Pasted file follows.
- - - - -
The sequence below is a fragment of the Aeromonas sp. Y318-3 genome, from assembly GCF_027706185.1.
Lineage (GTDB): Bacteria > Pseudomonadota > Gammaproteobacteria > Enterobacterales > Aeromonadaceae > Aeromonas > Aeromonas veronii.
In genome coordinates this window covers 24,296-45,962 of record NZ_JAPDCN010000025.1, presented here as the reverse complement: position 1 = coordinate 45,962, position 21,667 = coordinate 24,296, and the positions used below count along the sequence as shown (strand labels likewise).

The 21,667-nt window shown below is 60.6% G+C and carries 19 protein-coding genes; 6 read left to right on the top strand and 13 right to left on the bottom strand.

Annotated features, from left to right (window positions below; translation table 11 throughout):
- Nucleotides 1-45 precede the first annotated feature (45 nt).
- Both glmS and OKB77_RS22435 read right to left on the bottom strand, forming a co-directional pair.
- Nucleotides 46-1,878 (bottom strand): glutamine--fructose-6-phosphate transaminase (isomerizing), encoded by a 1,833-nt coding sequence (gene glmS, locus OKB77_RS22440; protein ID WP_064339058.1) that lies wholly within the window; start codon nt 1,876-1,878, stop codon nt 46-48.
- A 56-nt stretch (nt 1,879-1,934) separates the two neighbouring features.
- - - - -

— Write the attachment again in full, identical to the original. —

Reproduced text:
The sequence below is a fragment of the Aeromonas sp. Y318-3 genome, from assembly GCF_027706185.1.
Lineage (GTDB): Bacteria > Pseudomonadota > Gammaproteobacteria > Enterobacterales > Aeromonadaceae > Aeromonas > Aeromonas veronii.
In genome coordinates this window covers 24,296-45,962 of record NZ_JAPDCN010000025.1, presented here as the reverse complement: position 1 = coordinate 45,962, position 21,667 = coordinate 24,296, and the positions used below count along the sequence as shown (strand labels likewise).

The 21,667-nt window shown below is 60.6% G+C and carries 19 protein-coding genes; 6 read left to right on the top strand and 13 right to left on the bottom strand.

Annotated features, from left to right (window positions below; translation table 11 throughout):
- Nucleotides 1-45 precede the first annotated feature (45 nt).
- Both glmS and OKB77_RS22435 read right to left on the bottom strand, forming a co-directional pair.
- Nucleotides 46-1,878 (bottom strand): glutamine--fructose-6-phosphate transaminase (isomerizing), encoded by a 1,833-nt coding sequence (gene glmS, locus OKB77_RS22440; protein ID WP_064339058.1) that lies wholly within the window; start codon nt 1,876-1,878, stop codon nt 46-48.
- A 56-nt stretch (nt 1,879-1,934) separates the two neighbouring features.